Double Trouble!

Mute Swan

F/ 5.6, 1/1250, ISO 400.

Mute Swan 

What did the nose say to the finger?

Stop picking on me. 

Interesting Fact: The Mute Swan is reported to mate for life. However, changing of mates does occur infrequently, and swans will remate if their partner dies. If a male loses his mate and pairs with a young female, she joins him on his territory. If he mates with an older female, they go to hers. If a female loses her mate, she remates quickly and usually chooses a younger male.  ( https://www.allaboutbirds.org/guide/Mute_Swan/lifehistory )

Haters Will See You Walking On Water And Say It Is Because You Can’t Swim

F/11.0, 1/500, ISO 250.

Great Egret

Worker calls in to his Boss:

Worker: I can’t come to work today. I’m sick

Boss: Oh yea! What’s wrong with you now?

Worker: I have anal glaucoma.

Boss: What the hell is that?

Worker: I just can’t see my ass working today.

Interesting Fact: Great Egrets fly slowly but powerfully: with just two wingbeats per second their cruising speed is around 25 miles an hour. ( http://www.allaboutbirds.org/guide/great_egret/lifehistory )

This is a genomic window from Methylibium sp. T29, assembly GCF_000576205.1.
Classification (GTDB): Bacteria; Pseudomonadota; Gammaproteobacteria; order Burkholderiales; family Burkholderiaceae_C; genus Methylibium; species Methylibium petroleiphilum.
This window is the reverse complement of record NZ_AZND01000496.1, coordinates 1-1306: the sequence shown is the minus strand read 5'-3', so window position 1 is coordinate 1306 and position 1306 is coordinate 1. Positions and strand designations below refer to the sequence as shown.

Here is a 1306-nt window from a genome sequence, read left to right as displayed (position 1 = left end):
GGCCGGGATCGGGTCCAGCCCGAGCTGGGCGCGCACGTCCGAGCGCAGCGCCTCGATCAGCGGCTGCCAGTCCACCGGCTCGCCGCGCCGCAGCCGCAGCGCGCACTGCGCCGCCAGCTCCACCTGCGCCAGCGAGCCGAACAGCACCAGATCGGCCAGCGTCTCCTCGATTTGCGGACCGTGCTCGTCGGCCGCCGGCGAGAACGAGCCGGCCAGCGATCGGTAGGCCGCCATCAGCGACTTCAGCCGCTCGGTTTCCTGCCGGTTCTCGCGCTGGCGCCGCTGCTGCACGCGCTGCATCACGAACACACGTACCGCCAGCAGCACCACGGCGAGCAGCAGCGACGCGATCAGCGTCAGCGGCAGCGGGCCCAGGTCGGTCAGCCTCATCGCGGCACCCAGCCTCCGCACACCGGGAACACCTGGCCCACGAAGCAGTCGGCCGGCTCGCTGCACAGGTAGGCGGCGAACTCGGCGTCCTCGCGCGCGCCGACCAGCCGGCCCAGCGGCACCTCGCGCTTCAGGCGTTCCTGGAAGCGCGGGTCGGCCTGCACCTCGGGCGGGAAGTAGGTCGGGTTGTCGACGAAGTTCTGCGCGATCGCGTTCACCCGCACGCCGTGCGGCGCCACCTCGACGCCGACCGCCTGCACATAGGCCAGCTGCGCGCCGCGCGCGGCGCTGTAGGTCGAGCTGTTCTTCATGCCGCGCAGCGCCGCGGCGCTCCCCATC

Snow Way You’ve Got To Be Flaking Me!

F/5.6, 1/1600, ISO 400.

Mute Swan

Why was the snowman sad?

Cause he had a meltdown.

Interesting Fact: Male Mute Swans select the nest site and may start several nests before the female accepts the location. Nest sites are safe from flooding yet offer easy access to water, with ample nesting materials and food nearby–often on a small peninsula, along a heavily vegetated shoreline, or on a small to medium-sized island.  ( https://www.allaboutbirds.org/guide/Mute_Swan/lifehistory )

 

 

 

Together We Fly!

F/13.0, 1/640, ISO 400.

Mallard

As a scarecrow, people say I’m outstanding in my field.

But hay, it’s in my jeans.

Interesting Fact: Mallards, like other ducks, shed all their flight feathers at the end of the breeding season and are flightless for 3–4 weeks. They are secretive during this vulnerable time, and their body feathers molt into a concealing “eclipse” plumage that can make them hard to identify. ( https://www.allaboutbirds.org/guide/Mallard )

The Darkness That Surrounds Us Cannot Hurt Us. It Is The Darkness In Your Own Heart You Should Fear.

F/9.0, 1/320, ISO 320.

Mute Swan

Why did The Joker have to sleep with his lights on?

Because he was afraid of the Dark Knight.

Interesting Fact: Short legs placed well back on the body give Mute Swans an awkward walking gait, but the birds can run quickly if pursued and can take off from land and water, flying with head and neck extended. On the water they sometimes hold their wings slightly raised and “sail” with the wind. ( https://www.allaboutbirds.org/guide/Mute_Swan/lifehistory )

Shhhh…. I’m Hiding!

F/ 5.6, 1/250, ISO 720.

Mallard

What does a duck do first when making an omelet?

He quacks some eggs.